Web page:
Information

Insulin Pen Users

This is a place to talk about the use of insulin pens.

Members: 496
Latest Activity: on Sunday

Diabetes Forum

New Insulins Coming Out

Started by Cocheze. Last reply by FP1966 Aug 10. 3 Replies

Injecting Through Clothing

Started by Leslie Dare. Last reply by lh378 Aug 7. 46 Replies

Low-Carb on MDI?

Started by Cocheze. Last reply by lh378 Aug 7. 4 Replies

New pen user...tips?

Started by Alicia. Last reply by lh378 Aug 7. 10 Replies

Pump to shots

Started by Jamie. Last reply by Michelle p Jun 18. 2 Replies

More Active Without A Pump?

Started by Cocheze. Last reply by Cocheze May 10. 8 Replies

The Beach

Started by FionaT1. Last reply by dawn Apr 24. 3 Replies

From pump to pen... And advice?!

Started by Michelle Page. Last reply by Jan Apr 19. 6 Replies

OCD and Diabetes

Started by Cocheze. Last reply by Jan Apr 19. 1 Reply

What should I expect?

Started by Cocheze. Last reply by FionaT1 Apr 9. 10 Replies

of the pump on to pen

Started by Kiminee. Last reply by christy Apr 8. 8 Replies

How long dose your pen last?

Started by Kiminee. Last reply by dalajosa Oct 3, 2013. 2 Replies

Accuracy of NovoPen Jr

Started by dalajosa Sep 2, 2013. 0 Replies

Changing needles on your pen.

Started by Mikey. Last reply by Ricky Joe May 5, 2013. 52 Replies

Comment Wall

Comment

You need to be a member of Insulin Pen Users to add comments!

Comment by Emmy on February 7, 2012 at 1:26pm

Chaplain, I have the same problem with sore fingers, (from arthritis) so I use a pencil and gently tap the pen with the pencil instead of my finger. No more sore fingers. I only worry about getting the air bubble out if its large. If its very small I don't even bother trying, because I usually end up wasting too much insulin, and still don't get it out.

Comment by Emmy on February 7, 2012 at 1:15pm

Hi Ila, I use the shorter needles, the BD Mini, which are 5mm long and have a guage of 31G.

The only drawback is that when you switch from the original longer needle, to a shorter one, you are also switching to a finer gauge needle. Because the actual tube is a smaller diameter, it takes more pressure to inject, and yes, it can be a little slower. This isn't a problem, its must a matter of getting used to it.

Do be aware though, that the finer the needle, the more fragile it is, and the more easily bent.

The BD Nano (4mm) are the most easily bent, while the larger 12.7mm ones are quite sturdy. If your hide is tough, you'll need the larger ones. Most people can use the finer ones with no problem. http://www.bd.com/us/diabetes/page.aspx?cat=7002&id=7409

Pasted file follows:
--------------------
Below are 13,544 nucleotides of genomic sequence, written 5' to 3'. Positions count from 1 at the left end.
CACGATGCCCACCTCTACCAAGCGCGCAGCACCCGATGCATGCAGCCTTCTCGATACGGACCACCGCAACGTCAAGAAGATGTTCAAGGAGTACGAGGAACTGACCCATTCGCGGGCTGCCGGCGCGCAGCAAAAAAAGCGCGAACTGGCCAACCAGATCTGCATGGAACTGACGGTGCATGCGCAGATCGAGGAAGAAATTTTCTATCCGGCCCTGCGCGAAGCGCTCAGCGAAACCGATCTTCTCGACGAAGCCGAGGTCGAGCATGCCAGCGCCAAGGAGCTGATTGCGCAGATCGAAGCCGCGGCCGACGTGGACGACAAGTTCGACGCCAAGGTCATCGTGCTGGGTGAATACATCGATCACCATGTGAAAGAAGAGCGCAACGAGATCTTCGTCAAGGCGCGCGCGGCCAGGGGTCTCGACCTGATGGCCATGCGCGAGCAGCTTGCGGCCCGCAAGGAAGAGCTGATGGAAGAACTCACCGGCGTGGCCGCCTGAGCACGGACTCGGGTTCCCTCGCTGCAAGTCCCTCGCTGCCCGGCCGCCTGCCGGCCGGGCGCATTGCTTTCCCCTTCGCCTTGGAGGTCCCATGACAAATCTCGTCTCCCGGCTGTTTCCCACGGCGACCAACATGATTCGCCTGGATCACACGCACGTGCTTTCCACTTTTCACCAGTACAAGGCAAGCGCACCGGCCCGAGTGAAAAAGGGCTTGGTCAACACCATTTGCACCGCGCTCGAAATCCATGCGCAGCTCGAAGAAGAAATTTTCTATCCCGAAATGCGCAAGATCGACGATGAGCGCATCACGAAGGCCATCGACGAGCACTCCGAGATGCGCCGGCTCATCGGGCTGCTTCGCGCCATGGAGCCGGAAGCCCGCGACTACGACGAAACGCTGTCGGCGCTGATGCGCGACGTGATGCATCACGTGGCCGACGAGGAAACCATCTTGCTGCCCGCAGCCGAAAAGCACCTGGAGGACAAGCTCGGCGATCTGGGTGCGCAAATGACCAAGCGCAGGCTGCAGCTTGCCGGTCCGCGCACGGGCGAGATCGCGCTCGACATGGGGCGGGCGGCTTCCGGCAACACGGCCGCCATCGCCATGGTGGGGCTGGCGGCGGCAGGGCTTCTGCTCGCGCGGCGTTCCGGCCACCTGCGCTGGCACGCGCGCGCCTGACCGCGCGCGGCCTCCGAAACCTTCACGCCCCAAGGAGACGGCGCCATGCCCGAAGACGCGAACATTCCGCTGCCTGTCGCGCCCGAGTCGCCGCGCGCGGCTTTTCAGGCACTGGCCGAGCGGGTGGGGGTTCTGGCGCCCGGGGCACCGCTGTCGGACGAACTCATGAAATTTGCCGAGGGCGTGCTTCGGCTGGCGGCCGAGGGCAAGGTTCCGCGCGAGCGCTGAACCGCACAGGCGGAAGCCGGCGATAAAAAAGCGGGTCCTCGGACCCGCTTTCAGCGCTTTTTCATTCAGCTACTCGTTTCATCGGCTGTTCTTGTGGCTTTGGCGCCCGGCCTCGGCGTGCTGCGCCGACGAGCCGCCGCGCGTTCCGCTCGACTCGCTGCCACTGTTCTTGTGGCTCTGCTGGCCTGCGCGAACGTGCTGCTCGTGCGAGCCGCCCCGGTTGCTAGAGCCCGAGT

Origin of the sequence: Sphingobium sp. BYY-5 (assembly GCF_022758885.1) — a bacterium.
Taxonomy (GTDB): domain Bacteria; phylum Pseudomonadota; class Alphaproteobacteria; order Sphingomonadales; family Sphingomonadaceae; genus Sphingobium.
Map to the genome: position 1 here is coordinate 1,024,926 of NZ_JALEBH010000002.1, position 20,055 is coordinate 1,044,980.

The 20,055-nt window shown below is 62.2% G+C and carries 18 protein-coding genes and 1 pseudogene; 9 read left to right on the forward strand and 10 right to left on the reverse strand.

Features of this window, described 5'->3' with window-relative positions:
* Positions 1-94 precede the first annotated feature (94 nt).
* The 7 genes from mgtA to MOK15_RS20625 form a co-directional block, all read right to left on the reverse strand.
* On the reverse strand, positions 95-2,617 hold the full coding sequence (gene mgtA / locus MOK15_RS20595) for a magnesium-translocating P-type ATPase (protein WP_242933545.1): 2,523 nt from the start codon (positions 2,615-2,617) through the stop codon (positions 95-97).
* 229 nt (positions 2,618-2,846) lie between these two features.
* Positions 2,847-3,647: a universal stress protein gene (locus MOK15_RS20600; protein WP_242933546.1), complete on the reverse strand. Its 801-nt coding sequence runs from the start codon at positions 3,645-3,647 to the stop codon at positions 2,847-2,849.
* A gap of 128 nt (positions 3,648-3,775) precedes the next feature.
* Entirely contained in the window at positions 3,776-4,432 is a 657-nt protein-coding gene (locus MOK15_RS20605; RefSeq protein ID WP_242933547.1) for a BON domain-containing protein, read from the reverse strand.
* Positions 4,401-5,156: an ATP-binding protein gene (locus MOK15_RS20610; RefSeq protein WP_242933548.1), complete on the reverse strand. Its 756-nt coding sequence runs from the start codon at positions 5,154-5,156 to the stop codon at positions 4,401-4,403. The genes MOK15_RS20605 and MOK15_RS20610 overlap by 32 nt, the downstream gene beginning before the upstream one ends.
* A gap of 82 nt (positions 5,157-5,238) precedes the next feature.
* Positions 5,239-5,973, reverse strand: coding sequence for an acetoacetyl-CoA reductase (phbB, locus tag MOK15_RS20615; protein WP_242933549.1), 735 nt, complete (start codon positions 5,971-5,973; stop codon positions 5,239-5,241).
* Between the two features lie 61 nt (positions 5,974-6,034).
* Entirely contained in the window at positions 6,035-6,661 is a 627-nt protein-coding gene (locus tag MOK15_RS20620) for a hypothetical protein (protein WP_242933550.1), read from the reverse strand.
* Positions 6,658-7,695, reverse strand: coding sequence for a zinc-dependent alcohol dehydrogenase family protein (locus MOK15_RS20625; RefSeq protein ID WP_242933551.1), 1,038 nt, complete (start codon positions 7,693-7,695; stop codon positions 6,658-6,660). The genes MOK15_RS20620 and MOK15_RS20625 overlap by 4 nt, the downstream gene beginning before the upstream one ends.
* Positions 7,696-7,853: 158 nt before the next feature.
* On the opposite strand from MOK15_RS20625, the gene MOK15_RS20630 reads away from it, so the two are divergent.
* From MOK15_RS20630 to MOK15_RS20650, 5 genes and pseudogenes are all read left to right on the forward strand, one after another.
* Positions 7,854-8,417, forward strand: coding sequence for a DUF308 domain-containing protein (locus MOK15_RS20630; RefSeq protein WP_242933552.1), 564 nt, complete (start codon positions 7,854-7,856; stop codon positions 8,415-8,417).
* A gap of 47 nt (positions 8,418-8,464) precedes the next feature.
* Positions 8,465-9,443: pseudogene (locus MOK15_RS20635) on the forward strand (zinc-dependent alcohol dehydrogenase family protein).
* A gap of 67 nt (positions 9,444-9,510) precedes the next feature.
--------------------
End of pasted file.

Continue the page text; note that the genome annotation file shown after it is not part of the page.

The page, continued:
I prefer the 5mm minis, but if I'm injecting anywhere other than the abdomen, I find the Nanos are better, because they're less painful. (On the abdomen, there seems to be less nerve endings, so I don't notice the difference between the 5 and 4mm, but on my thigh or upper arm, it really makes a difference). Its a finer gauge as well as being quite short.

I started with NovoFine products, because that's what they had at the diabetes clinic and they gave me a sample or two. Later I read about BD needles and tried them. I like them much better. I used to get a few duds in each box of NovoFine, but I seldom ever get duds with BD, and I find that they hurt less. Novofine seemed to have burrs on their tips more often. I almost never have that issue with BD. I use a new needle with each injection. I used to reuse, but got a couple of serious infections, so I'll never do that again. I found out later that the infection was probably due to contaminated alcohol swabs, (one man actually died from an infection he got from them). I've since switched to BD alcohol swabs and never had any problems with them.

Comment by Ila on February 6, 2012 at 12:48pm

I just discovered that you can get 6mm needles for these pens. I have been using 8mm and decided to try the 6mm. I did notice that I had to wait longer for all the insulin to inject than I did before.

Does anyone know of any reason that a 6mm would not be a good choice?

Comment by hb on January 24, 2012 at 9:22pm

I started with a new pen called clikstar, by sanofi aventis.For 2 days I had highs and was wondering why, then tonight I noticed the turn part to push the insulin up out of the vile was retracted and not shooting the insulin out.Do these pens do that sometimes or could I have a faulty?I do air shots before hand but I think what I saw was the insulin going to the tip of the pen when I did push it out, and I thought it was just ready for me.

Comment by merileepearl on November 3, 2011 at 9:46am
yes, Chaplain ET- always bubbles. if the bubbles are too big, i prime the pen to get the bubbles out. if they are little, i flick once or twice and make sure the bubbles are at the plunger end. then, i make sure the bubbles stay at the plunger end while i inject. seems to work fine for me.